Jeffrey Katzenberg offered "Breaking Bad" team $75 million to make additional episodes

Back in 2013, Katzenberg was hoping to execute his Quibi idea for short-form media by extending "Breaking Bad"

By Zack Sharf
Published July 3, 2019 4:38PM (EDT)
Bryan Cranston, left, and Aaron Paul  (Chris Pizzello/Invision/AP)
Bryan Cranston, left, and Aaron Paul (Chris Pizzello/Invision/AP)

This article originally appeared on IndieWire.

Jeffrey Katzenberg, co-founder of DreamWorks and the former chairman of Walt Disney Studios, had a radical idea for the final season of “Breaking Bad.” The New York Times carpetbagger Kyle Buchanan shared on social media some outtake quotes from his interview with Katzenberg in which the film executive reveals he once offered the team behind “Breaking Bad” a whopping $75 million to produce three additional episodes of the series.

“I met with them maybe four or five months before the final season aired,” Katzenberg said. “I made a proposal to them that I would buy from them three additional episodes of ‘Breaking Bad’ for $25 million an episode. At the time, they were producing these shows for $3.5 million an episode, so to literally buy three new episodes for that amount of money meant they would have made more profit from the purchase of those three episodes than they’d made from five years.”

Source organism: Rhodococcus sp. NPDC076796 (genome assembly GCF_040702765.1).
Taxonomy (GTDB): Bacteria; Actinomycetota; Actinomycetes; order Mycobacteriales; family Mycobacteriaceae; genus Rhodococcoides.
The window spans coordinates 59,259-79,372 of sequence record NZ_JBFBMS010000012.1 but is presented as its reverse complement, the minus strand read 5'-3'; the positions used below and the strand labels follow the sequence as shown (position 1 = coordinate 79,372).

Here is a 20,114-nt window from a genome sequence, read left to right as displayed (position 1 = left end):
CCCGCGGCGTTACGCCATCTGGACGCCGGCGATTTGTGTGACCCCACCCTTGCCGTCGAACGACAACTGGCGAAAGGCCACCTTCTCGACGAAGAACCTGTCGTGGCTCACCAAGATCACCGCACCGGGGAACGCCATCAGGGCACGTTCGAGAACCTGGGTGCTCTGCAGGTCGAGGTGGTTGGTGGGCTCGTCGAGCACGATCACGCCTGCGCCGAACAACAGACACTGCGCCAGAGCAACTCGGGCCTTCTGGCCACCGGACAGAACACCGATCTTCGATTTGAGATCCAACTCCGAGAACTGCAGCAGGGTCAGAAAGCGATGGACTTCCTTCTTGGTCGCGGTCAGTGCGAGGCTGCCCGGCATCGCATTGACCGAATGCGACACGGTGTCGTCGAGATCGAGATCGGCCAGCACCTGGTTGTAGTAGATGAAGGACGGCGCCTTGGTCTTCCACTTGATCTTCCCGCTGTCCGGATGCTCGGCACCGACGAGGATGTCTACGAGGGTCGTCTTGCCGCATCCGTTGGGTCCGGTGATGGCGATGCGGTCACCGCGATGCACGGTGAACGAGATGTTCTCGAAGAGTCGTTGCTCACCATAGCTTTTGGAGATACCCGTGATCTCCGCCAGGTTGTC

Katzenberg’s plan for the three episodes was not far off from what he’s now envisioning for his new short-form streaming platform Quibi. The executive wanted to break up each “Breaking Bad” episode into chapters that would each run 5 to 10 minutes long. One chapter would be released each day for a dollar. The “Breaking Bad” team turned down Katzenberg’s offer, mainly because the final episodes did not lend themselves to additional installments. (Just look at where Bryan Cranston’s Walter White ended up in the series finale.) Looking back, Katzenberg maintains releasing “Breaking Bad” episodes this way would’ve been a huge financial win.

Read more IndieWire: Bryan Cranston and Aaron Paul Spark 'Breaking Bad' Reunion Buzz With Cryptic 'Soon' Messages

“I was convinced there were 10 million people who would have paid a dollar a day for 30 days to do this, and it would have been of the great financial scores of all time,” Katzenberg told Buchanan. “I do want to say that if I had been even ten percent right, I would have made money! Someday, somebody’s going to do this. They’re going to make a ‘Star Wars” and say, “Hey, anybody want to see this? $25 on demand.’ And 500 million people are going to watch it, and it’ll be the biggest box office score of all time!”

Read more IndieWire: Upcoming Steven Spielberg Series on Quibi Can Only Be Watched at Night

On Katzenberg’s streaming platform Quibi, shows will be released in short-form chunks similar to his idea for “Breaking Bad.” The service debuts in April 2020.

Read more IndieWire: Olivia Munn Criticizes Quentin Tarantino for 'Pushing Past Abusive Behavior’ Without 'Earning' It

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